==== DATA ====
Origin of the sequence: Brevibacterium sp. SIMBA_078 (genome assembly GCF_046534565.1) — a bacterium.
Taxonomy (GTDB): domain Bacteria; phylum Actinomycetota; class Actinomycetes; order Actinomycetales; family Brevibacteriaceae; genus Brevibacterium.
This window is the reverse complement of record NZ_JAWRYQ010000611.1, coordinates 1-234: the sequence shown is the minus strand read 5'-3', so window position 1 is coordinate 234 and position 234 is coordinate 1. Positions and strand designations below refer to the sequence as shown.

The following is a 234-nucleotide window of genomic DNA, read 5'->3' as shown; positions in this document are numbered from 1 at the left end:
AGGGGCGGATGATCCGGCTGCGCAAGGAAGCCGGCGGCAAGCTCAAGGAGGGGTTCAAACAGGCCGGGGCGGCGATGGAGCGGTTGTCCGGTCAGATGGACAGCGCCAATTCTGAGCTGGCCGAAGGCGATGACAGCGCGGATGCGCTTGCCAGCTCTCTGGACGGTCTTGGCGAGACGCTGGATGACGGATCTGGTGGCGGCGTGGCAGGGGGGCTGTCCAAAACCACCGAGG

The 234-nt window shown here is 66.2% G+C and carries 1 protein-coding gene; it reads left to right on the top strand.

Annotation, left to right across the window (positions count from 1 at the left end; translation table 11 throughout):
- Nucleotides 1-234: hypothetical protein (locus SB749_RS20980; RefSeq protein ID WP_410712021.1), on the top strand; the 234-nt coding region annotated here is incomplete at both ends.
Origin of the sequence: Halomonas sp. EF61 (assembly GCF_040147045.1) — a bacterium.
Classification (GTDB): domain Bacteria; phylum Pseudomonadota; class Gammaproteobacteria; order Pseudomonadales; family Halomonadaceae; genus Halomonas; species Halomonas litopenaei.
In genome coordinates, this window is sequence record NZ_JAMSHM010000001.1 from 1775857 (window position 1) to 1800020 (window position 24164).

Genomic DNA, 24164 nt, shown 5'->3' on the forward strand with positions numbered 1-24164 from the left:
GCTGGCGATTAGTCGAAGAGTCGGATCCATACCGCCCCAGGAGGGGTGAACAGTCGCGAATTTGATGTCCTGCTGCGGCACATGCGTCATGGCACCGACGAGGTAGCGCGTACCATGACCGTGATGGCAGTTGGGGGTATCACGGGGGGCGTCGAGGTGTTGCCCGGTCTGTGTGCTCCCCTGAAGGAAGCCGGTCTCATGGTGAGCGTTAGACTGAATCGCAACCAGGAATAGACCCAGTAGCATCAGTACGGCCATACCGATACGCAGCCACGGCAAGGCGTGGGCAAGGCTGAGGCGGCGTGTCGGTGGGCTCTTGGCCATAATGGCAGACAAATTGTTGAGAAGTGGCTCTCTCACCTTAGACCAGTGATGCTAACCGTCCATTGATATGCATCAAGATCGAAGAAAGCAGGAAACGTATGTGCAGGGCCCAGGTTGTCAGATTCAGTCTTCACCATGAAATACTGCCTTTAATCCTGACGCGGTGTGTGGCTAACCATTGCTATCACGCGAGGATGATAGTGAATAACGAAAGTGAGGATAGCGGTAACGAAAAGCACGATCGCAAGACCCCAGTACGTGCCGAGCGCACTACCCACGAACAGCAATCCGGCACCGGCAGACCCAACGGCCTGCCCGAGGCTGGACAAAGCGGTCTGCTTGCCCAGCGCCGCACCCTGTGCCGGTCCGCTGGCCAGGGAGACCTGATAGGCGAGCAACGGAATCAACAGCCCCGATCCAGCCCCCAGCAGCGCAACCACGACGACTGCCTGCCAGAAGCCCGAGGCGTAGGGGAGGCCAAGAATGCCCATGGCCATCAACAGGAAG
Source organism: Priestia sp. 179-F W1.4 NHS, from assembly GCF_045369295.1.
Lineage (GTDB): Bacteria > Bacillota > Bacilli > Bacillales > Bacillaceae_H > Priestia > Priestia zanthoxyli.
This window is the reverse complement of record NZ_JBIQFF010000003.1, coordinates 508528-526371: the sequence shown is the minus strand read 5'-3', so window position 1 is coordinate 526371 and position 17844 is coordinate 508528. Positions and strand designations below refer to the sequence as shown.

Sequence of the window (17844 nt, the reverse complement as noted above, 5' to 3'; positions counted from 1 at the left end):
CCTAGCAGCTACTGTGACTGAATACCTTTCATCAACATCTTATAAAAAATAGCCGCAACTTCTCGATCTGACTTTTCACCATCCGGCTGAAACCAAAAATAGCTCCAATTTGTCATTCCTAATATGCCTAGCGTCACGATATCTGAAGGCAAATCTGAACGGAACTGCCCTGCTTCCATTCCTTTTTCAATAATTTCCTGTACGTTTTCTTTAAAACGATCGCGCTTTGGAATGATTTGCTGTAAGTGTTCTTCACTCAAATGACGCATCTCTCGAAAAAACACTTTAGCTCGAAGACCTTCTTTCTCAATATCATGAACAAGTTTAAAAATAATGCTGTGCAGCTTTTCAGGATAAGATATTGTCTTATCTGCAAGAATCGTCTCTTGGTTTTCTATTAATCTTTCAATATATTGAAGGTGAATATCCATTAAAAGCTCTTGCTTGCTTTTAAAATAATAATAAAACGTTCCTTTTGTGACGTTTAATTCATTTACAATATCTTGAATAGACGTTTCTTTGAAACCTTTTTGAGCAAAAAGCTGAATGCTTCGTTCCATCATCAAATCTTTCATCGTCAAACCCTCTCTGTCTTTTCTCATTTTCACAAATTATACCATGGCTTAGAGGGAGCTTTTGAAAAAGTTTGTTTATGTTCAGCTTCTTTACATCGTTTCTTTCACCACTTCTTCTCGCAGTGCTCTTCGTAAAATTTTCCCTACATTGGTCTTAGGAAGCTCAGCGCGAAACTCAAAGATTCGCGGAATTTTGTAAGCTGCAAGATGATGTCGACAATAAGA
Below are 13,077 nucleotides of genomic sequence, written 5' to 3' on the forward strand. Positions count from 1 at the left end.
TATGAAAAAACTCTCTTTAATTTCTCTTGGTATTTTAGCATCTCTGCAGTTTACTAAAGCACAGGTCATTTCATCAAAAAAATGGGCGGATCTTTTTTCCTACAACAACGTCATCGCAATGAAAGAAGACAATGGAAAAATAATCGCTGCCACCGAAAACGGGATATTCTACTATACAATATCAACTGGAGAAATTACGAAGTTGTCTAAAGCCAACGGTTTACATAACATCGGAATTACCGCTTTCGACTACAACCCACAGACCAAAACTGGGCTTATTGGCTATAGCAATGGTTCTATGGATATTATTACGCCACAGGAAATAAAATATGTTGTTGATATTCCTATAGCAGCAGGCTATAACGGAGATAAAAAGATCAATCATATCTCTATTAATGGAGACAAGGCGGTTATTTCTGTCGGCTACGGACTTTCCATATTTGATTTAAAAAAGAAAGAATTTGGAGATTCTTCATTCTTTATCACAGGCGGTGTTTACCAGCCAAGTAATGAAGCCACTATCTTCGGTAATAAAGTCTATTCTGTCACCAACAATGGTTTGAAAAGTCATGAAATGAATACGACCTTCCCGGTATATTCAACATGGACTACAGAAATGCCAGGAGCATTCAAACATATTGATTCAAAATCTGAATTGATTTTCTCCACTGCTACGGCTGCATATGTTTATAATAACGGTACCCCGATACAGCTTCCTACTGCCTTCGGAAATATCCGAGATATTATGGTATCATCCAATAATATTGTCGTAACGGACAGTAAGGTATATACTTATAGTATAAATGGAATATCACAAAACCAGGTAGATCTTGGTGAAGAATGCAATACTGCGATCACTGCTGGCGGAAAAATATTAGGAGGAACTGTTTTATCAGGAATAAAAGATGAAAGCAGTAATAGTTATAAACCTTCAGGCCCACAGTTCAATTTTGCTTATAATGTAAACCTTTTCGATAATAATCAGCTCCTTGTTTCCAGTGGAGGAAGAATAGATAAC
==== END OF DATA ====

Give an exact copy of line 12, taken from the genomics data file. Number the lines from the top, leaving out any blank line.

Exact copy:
Genomic DNA, 24164 nt, shown 5'->3' on the forward strand with positions numbered 1-24164 from the left: